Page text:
Fall had arrived in Gotham. The weather was refreshingly crisp. Fourteenth Street turned into an enviable fashion catwalk. Coffee cups promenaded alongside a concrete backdrop.

As I hopped off the crosstown bus, my feet touched the East Village. “Heck, I don’t remember there being so many hipsters,” said I. Merrily, I walked toward brunch on Avenue A. I was greeted from the warm smiles of my friends at the cafe. With laughs and hugs, I knew I could make it through this obstacle known as life.

My paintbrush finally touched the blank canvass. I didn’t know what my beautiful painting would look like. Inwardly, if it didn’t come up with anything, Andy Warhol worthy, that was ok. With hands thrown in the air, I proclaimed, “fuck it” and enjoyed a whisky on the rocks with my urban family.

 

 

The Blossoming Wallflower

Live from my modest New York apartment, it’s another trip down memory lane.

Through the darkened canyons, I drove. 80’s music blasted. I was a man on a mission. Along with my gal pal, Holly, we took the spontaneous voyage to Palm Springs, where gay happens.

The eerie darkness of the canyons gave way to a scattered city lights. Mountains were hidden in the darkness. Signs for Target, fast food restaurants and a casino, reminded us, that indeed this is not the barren desert. Windmills boogied to the rhythm of the wind. After another round of darkened canyons, we arrived in kitschy, Palm Springs.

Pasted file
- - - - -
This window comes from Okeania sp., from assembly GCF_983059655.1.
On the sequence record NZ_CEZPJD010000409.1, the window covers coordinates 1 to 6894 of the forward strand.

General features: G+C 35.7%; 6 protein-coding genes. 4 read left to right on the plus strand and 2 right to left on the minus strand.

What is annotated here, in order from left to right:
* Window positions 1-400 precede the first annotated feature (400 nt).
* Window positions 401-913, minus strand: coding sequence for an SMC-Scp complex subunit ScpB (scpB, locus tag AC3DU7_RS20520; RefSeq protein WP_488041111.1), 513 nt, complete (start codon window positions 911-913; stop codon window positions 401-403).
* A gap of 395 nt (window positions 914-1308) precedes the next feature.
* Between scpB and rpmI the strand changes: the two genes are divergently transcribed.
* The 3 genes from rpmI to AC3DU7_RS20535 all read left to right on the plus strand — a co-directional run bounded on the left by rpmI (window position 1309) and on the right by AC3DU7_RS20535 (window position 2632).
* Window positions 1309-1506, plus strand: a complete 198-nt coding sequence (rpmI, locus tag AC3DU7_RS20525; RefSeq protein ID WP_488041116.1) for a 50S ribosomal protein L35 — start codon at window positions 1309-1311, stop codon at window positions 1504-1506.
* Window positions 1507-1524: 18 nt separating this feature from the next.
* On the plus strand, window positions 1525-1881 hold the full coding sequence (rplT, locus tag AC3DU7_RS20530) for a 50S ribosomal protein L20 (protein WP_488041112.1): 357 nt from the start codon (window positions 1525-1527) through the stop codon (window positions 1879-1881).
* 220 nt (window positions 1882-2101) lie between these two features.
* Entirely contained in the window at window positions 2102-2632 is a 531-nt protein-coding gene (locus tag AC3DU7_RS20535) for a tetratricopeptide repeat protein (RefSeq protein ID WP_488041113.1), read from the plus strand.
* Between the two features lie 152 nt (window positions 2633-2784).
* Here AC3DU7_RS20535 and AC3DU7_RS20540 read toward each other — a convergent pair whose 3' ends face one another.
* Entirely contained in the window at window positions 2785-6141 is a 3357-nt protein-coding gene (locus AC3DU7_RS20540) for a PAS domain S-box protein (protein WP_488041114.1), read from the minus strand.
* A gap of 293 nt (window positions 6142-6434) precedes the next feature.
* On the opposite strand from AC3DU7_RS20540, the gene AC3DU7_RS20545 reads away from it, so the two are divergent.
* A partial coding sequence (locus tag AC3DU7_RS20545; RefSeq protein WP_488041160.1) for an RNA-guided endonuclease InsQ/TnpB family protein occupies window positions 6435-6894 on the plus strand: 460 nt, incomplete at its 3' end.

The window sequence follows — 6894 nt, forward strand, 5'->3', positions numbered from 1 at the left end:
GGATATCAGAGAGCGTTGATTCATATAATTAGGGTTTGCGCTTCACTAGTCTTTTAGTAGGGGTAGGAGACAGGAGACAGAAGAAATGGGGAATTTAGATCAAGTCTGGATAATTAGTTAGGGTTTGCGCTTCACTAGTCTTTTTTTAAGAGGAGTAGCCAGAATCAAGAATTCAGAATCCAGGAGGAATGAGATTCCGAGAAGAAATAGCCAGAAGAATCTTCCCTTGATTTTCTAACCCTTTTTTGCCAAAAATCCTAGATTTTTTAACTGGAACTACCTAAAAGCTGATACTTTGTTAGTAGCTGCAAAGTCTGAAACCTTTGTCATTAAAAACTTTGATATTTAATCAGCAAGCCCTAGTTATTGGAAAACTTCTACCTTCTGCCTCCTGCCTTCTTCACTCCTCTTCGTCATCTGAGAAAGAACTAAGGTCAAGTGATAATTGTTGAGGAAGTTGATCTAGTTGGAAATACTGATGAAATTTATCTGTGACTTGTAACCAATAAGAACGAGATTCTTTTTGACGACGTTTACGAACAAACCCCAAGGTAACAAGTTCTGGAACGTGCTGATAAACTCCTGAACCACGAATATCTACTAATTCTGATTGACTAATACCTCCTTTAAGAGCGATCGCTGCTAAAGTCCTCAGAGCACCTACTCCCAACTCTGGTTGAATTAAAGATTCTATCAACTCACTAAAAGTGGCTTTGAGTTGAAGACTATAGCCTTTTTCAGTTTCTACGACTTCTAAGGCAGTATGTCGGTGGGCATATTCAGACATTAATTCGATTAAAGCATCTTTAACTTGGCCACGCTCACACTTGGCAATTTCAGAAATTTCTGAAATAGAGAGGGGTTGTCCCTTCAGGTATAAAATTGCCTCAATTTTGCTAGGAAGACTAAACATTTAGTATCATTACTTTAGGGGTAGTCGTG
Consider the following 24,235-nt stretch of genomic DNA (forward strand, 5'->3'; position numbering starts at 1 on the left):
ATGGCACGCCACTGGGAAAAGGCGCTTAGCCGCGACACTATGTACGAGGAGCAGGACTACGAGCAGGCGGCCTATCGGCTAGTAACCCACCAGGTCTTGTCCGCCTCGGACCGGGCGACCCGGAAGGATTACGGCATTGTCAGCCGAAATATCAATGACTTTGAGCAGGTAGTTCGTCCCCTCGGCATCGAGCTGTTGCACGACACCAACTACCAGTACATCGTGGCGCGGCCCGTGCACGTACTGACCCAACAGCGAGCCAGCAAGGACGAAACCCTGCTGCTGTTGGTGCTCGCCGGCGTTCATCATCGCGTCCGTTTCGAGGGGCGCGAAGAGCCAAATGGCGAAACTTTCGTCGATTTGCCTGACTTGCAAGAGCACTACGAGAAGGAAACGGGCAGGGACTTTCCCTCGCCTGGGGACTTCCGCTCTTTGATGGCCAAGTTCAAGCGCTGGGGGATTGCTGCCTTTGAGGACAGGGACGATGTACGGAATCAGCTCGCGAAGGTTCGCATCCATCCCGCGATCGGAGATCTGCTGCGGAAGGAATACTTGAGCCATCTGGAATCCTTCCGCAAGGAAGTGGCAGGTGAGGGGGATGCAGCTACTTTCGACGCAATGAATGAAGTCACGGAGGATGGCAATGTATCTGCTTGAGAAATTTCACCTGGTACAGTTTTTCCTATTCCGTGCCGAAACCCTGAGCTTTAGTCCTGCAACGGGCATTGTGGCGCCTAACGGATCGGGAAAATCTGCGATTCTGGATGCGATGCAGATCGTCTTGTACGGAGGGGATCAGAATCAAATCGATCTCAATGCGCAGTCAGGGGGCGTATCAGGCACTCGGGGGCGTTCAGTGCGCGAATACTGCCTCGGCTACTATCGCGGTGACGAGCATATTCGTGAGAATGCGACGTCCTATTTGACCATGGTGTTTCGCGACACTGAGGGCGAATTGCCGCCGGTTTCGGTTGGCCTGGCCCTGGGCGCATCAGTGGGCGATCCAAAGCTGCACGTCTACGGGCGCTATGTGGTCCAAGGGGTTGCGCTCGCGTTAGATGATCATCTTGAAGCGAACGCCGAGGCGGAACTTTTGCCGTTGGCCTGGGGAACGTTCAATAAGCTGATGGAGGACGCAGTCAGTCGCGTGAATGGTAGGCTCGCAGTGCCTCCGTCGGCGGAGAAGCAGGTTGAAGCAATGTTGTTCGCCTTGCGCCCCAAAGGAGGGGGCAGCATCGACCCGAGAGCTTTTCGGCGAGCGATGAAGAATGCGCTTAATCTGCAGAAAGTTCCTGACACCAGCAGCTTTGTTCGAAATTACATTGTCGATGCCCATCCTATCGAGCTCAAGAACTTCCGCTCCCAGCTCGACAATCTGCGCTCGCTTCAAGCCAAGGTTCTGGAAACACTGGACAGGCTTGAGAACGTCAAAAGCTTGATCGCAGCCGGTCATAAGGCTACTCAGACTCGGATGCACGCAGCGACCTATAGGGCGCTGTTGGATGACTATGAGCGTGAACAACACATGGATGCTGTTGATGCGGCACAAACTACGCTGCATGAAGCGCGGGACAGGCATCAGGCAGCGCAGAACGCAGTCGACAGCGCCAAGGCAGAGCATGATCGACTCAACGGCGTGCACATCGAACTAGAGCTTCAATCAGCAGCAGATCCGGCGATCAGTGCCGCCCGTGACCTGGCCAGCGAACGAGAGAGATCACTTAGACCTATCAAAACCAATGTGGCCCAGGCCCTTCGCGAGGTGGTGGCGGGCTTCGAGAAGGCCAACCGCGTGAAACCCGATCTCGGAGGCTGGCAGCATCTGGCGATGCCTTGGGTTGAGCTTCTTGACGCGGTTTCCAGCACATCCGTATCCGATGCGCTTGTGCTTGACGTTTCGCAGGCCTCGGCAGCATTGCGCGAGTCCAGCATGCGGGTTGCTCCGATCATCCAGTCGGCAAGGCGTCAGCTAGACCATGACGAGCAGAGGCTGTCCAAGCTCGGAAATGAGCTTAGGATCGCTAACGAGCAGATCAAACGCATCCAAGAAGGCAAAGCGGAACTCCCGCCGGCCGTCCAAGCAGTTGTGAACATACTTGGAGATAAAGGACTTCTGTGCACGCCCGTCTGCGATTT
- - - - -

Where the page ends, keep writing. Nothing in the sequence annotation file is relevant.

“Gays, so many gays,” I declared. The sweat ran down our faces, even at night. However, the liveliness of Palm Springs was simply invigorating. The restaurants were bustling. There were plenty of interesting art galleries and shops selling knick-knacks. We had a most splendid dinner, at my favorite Mexican restaurant, Las Casuelas.

We skipped dessert, in favor of quality time with my people on Arenas Road. Cher impersonators, senior citizens and gym bunnies come together on the town’s main gay drag. Want a new speedo or the latest gay news? Arenas Road has it. The music was thumping, especially at Hunter’s nightclub, which is the grand dame of Palm Springs nightlife.

Only one obstacle stood in my way. “Shit, I am not twenty-one yet,” said I. Rather than sobbing, I asked Holly, ” Hey, I wanna meet a guy. Can you let me know how much approach is?” Officially, she became my love therapist. “But, which fellow should I approach?” asked I.

Predictably, I found two handsome fellows, who converged on the sidewalk. One guy was blond and classically handsome. The other fellow was a raven-haired Adonis with a slight resemblance to Zachary Quinto. I swooped in with Holly was my wing lady.

“Hi, I am Anthony, nice to meet you,” I said. They politely made conversation with us, but seemed disinterested. Rather than call defeat, I kept the conversation going. Holly seemed less than impressed with the boys. I was too, but they were so cute.